The Networking document


This Introduction to Networking document should be read in the context of other information provided on the networking section of the NCTE website, and in association with the NCTE Advice and Planning Pack issued to schools in 2002. This introduction document is not meant to be a comprehensive guide to all aspects of networking but rather is focused on providing schools with a basic understanding of the issues related to Networking in schools.

The purpose of the networking guidelines are as follows:

  • to assist schools in understanding the benefits of networking
  • to help schools place in context their current stage of networking development in their school.
  • to assist schools in planning the next stage of network development in their school.
  • to provide standard networking 'models' and best practice to schools that will assist schools in their network planning.

This document includes information under the following main headings:

  • Introduction to Networking
  • Advantages of Networking
  • Types of Networks
  • Models of networking appropriate to schools
  • NCTE recommendation to schools
  • Some relevant terms.

For schools who require more background information relating to networking, other information links will be posted on the NCTE as required website at

Basic of Networking

A computer network consists of a collection of computers, printers and other equipment that is connected together so that they can communicate with each other (see Advice Sheet 17 on the ICT Planning for schools pack). Fig 1 gives an example of a network in a school comprising of a local area network or LAN connecting computers with each other, the internet, and various servers.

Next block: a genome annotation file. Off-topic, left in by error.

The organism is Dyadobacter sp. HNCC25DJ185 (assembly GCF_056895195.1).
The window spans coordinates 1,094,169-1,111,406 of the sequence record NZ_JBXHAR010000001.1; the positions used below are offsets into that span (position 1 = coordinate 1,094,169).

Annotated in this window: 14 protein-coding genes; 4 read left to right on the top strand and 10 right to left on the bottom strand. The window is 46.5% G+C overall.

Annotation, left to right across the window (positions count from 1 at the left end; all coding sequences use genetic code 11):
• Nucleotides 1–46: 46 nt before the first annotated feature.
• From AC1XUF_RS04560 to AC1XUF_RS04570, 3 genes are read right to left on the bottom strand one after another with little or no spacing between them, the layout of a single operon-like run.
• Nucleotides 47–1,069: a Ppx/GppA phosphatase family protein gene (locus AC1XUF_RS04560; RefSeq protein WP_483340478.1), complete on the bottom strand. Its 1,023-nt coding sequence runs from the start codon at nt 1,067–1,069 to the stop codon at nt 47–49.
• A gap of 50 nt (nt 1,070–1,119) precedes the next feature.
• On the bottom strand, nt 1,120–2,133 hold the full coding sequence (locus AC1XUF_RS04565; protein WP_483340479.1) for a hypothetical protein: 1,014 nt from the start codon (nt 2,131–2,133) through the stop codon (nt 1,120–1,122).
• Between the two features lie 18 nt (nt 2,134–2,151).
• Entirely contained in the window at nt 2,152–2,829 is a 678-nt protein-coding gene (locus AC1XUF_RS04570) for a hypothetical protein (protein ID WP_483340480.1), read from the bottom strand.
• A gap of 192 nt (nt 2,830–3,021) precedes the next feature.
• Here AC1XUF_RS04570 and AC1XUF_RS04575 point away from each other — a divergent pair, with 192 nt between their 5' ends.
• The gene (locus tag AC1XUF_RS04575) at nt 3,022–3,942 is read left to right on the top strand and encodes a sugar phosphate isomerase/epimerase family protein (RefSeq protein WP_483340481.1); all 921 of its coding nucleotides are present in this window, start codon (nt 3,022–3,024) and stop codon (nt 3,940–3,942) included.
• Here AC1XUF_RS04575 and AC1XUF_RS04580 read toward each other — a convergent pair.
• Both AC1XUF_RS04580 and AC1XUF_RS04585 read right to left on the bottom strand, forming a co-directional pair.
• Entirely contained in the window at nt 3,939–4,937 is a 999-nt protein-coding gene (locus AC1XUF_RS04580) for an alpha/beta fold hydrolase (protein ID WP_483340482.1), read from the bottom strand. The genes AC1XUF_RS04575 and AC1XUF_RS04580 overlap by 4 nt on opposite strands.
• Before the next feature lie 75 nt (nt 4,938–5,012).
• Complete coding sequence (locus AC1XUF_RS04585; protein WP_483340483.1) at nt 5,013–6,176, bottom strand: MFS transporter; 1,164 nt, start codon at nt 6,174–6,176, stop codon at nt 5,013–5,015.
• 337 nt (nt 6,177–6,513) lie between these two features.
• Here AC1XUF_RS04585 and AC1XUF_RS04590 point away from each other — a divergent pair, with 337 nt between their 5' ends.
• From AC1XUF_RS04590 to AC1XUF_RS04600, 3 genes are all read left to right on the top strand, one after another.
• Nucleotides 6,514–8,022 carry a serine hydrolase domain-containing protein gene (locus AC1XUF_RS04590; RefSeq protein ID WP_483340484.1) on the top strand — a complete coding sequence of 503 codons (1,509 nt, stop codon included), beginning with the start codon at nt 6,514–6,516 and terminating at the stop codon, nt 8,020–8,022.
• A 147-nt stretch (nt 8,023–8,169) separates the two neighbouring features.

Broadly speaking, there are two types of network configuration, peer-to-peer networks and client/server networks.

Peer-to-peer networks are more commonly implemented where less then ten computers are involved and where strict security is not necessary. All computers have the same status, hence the term 'peer', and they communicate with each other on an equal footing. Files, such as word processing or spreadsheet documents, can be shared across the network and all the computers on the network can share devices, such as printers or scanners, which are connected to any one computer.

Client/server networks are more suitable for larger networks. A central computer, or 'server', acts as the storage location for files and applications shared on the network. Usually the server is a higher than average performance computer. The server also controls the network access of the other computers which are referred to as the 'client' computers. Typically, teachers and students in a school will use the client computers for their work and only the network administrator (usually a designated staff member) will have access rights to the server.

Components of a Network

A computer network comprises the following components:

  • A minimum of at least 2 computers